Why do textbooks view 自発 and 受身 as two distinct forms?


[受身]: 誰かがりんごを食べる --> 誰かにりんごが食べられた

[自発]: 彼女が両親のことを思い出す --> 彼女に両親のことが思い出される

Grammatically, both forms take the noun marked by を, and mark it by が (at least in the simplest case).

Semantically, the two forms are also quite similar, both emphasizing some loss of control. My apple was eaten by someone, without my permission. The girl's memories came about suddenly, taking away whatever little control she had with 思い出す. (Admittedly, the person who loses control is different in these cases: with 受身, they weren't mentioned in the original sentence; with 自発, they were marked with が in the original sentence.)

Am I missing some fundamental difference between these forms?

  • Ah maybe I misundestood then? I was using the answer in japanese.stackexchange.com/a/42700/10268 as a reference.
    – max
    Commented Dec 5, 2022 at 0:24
  • My bad. I misread the particle. In that case yes I think it is and I will leave a +1 and wait for answers from other people.
    – Eddie Kal
    Commented Dec 5, 2022 at 0:28
  • 誰かにりんご[が]{L}食べられた means "the apple was eaten by someone" (focus is on the apple). 誰かにりんご[を]{L}食べられた means "my apple was eaten by someone (and I'm irritated by it)" (focus is on me and my "mood").
    – istrasci
    Commented Dec 5, 2022 at 0:40

1 Answer 1


自発 and 受身 are two of the meanings of the same form. Syntactically, they are the same. Semantically, they are related but different. Japanese textbooks for Japanese students treat the two (ら)れる as the same 助動詞. For example, please take a look at this page.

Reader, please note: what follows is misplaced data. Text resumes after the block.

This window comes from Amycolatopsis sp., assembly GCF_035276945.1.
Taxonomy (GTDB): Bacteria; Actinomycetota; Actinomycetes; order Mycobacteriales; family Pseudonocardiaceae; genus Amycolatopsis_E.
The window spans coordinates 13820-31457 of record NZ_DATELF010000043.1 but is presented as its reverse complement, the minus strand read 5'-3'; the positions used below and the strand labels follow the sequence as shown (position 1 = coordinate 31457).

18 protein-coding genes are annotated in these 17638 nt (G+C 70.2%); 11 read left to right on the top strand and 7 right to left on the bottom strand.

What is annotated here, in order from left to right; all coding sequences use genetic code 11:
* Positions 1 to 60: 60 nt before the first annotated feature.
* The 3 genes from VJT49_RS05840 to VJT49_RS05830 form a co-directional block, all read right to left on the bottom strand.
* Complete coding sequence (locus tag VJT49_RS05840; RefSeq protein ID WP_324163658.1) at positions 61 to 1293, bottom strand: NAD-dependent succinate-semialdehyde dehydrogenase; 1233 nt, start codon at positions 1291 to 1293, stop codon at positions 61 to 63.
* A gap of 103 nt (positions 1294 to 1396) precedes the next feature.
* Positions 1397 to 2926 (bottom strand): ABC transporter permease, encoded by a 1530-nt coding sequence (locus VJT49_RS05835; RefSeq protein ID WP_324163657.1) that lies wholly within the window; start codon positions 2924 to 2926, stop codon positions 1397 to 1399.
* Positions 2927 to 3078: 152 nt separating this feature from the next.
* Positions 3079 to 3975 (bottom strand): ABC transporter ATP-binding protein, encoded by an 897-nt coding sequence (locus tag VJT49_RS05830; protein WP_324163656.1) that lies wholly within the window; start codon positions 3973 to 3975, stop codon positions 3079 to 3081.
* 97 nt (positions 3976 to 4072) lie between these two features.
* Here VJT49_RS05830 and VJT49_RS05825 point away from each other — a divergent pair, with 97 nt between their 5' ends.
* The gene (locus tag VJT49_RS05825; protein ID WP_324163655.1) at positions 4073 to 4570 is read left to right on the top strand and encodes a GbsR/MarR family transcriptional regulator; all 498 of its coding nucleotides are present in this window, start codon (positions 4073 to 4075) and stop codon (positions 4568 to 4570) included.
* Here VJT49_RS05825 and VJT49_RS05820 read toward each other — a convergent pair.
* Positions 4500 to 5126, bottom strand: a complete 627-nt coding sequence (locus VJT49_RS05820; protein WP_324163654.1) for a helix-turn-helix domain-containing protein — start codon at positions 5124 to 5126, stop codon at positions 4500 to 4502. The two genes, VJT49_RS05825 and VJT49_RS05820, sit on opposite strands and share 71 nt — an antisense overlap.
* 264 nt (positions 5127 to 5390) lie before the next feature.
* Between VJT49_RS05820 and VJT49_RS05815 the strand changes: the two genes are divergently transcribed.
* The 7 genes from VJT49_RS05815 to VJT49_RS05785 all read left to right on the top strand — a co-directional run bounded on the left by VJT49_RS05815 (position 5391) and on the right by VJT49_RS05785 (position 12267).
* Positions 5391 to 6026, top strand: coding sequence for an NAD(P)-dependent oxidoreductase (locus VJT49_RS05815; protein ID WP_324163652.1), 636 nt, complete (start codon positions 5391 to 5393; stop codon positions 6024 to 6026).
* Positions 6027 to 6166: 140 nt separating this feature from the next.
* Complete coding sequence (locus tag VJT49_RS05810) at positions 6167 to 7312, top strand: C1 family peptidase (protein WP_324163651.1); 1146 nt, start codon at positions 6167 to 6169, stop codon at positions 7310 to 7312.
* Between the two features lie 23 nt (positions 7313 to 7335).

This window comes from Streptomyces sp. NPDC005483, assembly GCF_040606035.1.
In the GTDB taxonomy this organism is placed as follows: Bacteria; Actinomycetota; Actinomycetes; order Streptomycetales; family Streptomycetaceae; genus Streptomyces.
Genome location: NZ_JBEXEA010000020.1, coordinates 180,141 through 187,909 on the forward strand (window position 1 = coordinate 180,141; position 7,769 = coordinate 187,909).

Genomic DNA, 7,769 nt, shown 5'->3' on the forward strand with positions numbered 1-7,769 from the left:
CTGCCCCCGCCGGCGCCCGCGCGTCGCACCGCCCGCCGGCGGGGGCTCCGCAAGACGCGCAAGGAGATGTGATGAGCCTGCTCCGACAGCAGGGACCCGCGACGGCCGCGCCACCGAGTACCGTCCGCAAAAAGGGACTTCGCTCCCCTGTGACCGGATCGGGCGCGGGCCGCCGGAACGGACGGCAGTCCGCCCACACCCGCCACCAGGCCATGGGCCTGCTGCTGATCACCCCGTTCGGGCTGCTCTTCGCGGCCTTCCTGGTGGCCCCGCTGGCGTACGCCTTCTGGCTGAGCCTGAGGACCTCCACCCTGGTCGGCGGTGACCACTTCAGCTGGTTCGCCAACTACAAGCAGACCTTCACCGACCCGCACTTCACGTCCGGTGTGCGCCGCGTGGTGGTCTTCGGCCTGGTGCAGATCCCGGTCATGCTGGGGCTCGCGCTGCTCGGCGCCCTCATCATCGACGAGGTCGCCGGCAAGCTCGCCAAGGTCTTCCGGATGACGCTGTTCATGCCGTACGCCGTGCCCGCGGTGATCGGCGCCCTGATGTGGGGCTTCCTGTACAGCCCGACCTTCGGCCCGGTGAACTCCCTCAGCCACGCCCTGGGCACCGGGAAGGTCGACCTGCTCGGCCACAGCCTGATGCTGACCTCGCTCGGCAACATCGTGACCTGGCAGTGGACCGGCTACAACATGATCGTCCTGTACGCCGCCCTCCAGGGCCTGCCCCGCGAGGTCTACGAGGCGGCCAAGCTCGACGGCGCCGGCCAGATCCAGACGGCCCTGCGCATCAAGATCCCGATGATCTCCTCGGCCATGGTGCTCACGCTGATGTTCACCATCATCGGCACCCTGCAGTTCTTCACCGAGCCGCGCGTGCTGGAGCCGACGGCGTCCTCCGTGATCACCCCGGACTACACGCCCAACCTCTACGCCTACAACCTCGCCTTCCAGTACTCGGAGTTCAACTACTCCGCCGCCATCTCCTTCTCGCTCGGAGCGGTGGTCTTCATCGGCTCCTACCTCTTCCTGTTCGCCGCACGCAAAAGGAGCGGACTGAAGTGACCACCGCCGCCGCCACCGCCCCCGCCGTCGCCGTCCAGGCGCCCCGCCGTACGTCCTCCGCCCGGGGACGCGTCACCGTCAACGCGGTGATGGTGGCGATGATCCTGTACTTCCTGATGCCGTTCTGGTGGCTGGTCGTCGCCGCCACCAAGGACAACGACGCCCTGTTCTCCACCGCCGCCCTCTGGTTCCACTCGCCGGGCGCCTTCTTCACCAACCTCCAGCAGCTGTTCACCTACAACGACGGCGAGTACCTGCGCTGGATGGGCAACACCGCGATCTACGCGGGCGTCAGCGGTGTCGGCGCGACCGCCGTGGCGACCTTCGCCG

(Compare must in English; must as in "You must be brave" and must as in "You must be hungry" are syntactically the same but semantically different.)

A typical 自発 sentence looks like this:


If we took this 思われる as passive, we would get something like "It is thought that the engine is broken", but that's not how we normally translate this sentence into English. This use of 思われる indicates the idea came out of nowhere (spontaneously, "outside of control"), and it's basically a milder version of 思います. So it is more natural to translate this without a passive form, like "I got an impression that the engine is broken".

That said, the two meanings are etymologically the same and indeed based on the same meaning, "without one's will". See: Is there a reason why the passive and the potential form are identical (at least for える/いる verbs)? I think it is enough if you understand English passive forms are not necessarily used when translating a sentence like this.

  • Hmm, I’ve always felt 思われる to be a little stronger than 思う, not milder, because it’s less of a personal opinion and more claiming that the average person would think the same. Like what shinmeikai says: 〔「思う」の未然形+自発の助動詞「れる」〕(だれでも)当然のこととしてそう思う。 「年内の実現は不可能と思われる」 What do you think? Do you categorize the usage in your answer as something separate from what shinmeikai is referring to? Commented Dec 6, 2022 at 13:19
  • @DariusJahandarie I don't think 不可能だと思われる is stronger than 不可能だと思う. The former doesn't feel like the speaker is expressing their own opinion, but its effect is more like "euphemistic" or sometimes even "a bit irresponsible".
    – naruto
    Commented Dec 6, 2022 at 13:57

You must log in to answer this question.

Not the answer you're looking for? Browse other questions tagged .